Friday, September 23, 2011

Getting America back to work


With more than 14 million people out of work, the economy in a holding pattern and the stock market on a roller-coaster ride, Americans are frustrated, and rightly so. The president's public approval rating is low and many perceive that Congress is only spinning its wheels. Those who still have jobs have seen hits to their savings and investments while their cost of living has increased. The heart of the problem is that unemployment stubbornly sits above 9 percent, which continues to devastate our economy.

As I talk to employers throughout Idaho about the economic challenges they face, the common theme I hear is that tax and regulatory uncertainty has forced them to wait out the economic storm rather than investing in their businesses and creating new jobs. To provide the long-term stability that job creators need, I believe there are three important steps that Congress must take to put people back to work and get our economy going again.

First, we must fundamentally reform entitlement programs like Medicare and Social Security. We can no longer afford to look the other way on this issue—we must ensure that these crucial programs can continue to provide a safety net to those who depend on them in their daily lives. If we fail to do this, not only will those currently paying into the system see no benefit from their investment, but the programs will bankrupt our economy and collapse under their own weight. We can and must improve these programs now without unfairly impacting the benefits already earned by those in or near retirement.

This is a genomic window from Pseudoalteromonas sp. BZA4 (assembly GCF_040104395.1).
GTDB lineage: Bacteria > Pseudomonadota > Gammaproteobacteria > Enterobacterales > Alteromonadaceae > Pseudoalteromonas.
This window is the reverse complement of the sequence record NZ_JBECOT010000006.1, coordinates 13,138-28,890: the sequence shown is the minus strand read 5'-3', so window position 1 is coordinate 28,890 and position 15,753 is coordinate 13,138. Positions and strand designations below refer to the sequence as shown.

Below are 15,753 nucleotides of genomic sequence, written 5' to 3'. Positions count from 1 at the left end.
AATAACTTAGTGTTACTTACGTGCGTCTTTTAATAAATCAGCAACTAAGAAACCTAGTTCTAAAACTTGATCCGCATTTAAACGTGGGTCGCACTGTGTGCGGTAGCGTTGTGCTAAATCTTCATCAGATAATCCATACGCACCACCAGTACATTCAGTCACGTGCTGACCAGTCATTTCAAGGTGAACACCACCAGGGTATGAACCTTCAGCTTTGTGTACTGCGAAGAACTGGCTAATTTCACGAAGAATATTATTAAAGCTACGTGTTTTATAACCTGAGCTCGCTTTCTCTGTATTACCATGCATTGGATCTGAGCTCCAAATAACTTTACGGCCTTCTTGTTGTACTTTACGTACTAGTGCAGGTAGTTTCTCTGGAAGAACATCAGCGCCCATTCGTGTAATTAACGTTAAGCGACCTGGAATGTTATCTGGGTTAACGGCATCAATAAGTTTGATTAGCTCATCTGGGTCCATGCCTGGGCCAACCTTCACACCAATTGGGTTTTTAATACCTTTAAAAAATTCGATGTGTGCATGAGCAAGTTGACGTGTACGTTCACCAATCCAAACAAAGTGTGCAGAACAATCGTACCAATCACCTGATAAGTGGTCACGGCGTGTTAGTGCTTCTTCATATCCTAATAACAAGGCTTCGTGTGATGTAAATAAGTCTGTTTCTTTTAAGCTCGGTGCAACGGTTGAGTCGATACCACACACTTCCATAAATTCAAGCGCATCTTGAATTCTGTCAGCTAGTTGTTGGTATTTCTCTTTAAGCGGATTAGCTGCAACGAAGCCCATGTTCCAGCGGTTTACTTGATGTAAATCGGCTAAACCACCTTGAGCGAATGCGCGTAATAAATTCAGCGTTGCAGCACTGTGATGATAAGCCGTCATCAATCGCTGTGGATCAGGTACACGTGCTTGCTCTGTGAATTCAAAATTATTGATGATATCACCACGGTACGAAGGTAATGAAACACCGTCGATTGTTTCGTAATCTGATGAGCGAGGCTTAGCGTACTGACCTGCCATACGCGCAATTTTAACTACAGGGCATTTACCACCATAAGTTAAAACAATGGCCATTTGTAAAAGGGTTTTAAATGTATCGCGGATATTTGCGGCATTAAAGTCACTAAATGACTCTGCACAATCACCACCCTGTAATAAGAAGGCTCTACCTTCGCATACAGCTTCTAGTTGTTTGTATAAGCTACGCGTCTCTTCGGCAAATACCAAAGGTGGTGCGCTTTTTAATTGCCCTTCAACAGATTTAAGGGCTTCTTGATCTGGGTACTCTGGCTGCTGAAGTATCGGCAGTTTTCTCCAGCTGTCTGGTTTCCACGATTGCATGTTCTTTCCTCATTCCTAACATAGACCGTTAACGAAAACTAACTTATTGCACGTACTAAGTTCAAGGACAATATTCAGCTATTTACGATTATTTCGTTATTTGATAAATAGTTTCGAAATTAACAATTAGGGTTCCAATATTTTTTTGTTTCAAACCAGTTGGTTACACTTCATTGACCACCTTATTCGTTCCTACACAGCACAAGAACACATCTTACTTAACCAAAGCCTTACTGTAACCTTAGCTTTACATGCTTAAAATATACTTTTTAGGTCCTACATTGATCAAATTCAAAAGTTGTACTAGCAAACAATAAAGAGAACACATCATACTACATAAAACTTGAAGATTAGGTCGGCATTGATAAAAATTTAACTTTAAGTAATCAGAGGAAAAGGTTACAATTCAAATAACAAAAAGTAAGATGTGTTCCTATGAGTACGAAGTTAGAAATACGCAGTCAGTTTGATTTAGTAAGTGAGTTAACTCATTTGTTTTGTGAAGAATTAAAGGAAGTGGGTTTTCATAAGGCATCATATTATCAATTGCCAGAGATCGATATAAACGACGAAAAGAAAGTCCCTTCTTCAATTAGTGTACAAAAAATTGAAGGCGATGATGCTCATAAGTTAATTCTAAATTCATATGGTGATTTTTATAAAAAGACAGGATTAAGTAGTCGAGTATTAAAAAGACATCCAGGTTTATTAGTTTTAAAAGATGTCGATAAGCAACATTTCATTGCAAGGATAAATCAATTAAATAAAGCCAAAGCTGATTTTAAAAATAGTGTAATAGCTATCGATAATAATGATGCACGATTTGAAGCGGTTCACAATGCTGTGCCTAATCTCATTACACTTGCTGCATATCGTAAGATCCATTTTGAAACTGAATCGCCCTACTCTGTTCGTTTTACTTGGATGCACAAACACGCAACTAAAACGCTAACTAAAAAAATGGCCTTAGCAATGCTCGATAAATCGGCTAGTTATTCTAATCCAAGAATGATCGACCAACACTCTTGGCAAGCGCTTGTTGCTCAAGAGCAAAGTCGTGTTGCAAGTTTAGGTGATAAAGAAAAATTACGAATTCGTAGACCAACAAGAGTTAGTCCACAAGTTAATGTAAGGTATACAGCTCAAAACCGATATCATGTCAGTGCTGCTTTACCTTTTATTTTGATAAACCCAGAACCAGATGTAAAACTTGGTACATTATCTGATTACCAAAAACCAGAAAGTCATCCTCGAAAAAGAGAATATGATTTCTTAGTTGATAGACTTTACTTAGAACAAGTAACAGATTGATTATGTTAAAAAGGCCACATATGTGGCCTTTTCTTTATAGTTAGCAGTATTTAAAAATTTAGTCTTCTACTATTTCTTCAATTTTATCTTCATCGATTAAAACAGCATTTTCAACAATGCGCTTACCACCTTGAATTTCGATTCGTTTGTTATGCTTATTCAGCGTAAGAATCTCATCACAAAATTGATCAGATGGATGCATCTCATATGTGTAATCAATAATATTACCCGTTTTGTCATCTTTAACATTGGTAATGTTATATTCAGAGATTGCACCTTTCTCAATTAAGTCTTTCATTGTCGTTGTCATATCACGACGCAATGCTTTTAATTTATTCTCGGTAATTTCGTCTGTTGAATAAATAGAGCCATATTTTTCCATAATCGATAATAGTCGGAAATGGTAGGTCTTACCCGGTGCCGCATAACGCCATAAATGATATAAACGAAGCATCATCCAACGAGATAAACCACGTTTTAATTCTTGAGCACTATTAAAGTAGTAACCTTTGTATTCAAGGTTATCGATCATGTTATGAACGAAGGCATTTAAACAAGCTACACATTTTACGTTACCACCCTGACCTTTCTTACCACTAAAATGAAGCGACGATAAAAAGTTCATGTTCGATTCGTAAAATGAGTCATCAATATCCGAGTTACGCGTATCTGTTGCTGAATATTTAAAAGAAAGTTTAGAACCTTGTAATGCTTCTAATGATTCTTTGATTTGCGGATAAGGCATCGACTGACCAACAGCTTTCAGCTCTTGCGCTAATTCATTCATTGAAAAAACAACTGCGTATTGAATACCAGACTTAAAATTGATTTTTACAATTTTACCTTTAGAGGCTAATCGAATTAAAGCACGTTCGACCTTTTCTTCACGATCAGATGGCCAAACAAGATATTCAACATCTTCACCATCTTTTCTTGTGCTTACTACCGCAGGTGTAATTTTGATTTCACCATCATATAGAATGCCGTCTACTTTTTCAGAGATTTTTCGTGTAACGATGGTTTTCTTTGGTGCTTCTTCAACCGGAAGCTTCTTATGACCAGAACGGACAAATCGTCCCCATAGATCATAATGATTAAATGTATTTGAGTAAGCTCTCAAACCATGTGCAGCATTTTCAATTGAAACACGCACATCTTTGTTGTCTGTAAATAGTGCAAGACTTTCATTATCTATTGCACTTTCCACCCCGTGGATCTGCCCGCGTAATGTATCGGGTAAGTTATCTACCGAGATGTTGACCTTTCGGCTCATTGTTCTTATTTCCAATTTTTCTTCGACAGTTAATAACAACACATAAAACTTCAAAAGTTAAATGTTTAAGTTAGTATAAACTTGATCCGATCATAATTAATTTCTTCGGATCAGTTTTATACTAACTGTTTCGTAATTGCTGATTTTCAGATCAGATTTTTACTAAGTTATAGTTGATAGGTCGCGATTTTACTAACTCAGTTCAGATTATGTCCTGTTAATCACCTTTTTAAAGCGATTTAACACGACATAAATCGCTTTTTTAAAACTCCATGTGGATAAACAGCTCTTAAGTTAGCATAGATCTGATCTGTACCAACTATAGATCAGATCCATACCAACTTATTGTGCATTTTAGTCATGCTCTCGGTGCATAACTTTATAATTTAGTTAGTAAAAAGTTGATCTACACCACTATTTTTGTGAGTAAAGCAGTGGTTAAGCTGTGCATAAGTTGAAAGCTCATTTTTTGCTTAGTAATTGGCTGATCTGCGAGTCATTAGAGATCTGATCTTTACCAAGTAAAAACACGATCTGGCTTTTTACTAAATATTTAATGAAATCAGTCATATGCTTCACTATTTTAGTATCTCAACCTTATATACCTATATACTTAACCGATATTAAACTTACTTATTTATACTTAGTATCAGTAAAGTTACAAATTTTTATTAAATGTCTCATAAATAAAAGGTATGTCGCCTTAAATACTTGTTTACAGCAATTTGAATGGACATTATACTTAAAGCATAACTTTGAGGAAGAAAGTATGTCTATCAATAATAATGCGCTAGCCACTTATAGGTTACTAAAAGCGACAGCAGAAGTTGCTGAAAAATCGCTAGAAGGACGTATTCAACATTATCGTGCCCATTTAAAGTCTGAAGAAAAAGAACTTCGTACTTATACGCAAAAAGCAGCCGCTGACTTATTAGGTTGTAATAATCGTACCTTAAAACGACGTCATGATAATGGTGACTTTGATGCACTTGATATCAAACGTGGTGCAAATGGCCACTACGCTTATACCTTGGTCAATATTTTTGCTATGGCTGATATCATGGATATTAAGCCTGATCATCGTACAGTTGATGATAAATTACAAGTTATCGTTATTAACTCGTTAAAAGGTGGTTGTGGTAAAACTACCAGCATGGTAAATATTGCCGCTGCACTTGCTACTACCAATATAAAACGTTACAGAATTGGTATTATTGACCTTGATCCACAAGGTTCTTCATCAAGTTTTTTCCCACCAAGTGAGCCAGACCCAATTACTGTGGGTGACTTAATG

Second, fundamental tax reform must be a critical component of any plan to address our debt crisis once and for all. Much has been made of the debate about whether to raise taxes to balance the budget, but I believe the problem goes much deeper than that. We must make fundamental changes to our tax code to promote economic growth while improving our ability to reduce the deficit. The tax code should be a simple system intended to raise the necessary revenue for appropriate government functions, not a complex system directing social behavior.

Finally, and I believe most importantly, we must put an end to the Obama administration's over-zealous regulatory agenda. Unfortunately, agencies like the EPA are the wet blanket preventing businesses from investing in job creation. It is imperative that we create certainty in the marketplace and assure businesses that it is safe to start hiring people without the threat of agencies like the EPA imposing regulations that are unreasonable and unnecessary and seem to change every few years, compounding and multiplying costs.

Idaho families are in the trenches, facing difficult financial decisions and trying to do the best they can in the midst of serious economic challenges. Progress in Congress on entitlement, tax and regulatory reform would send a message to the American people that Congress is serious about getting people working again and turning the economy around.

Rep. Mike Simpson, a Republican, represents Idaho's 2nd Congressional District.

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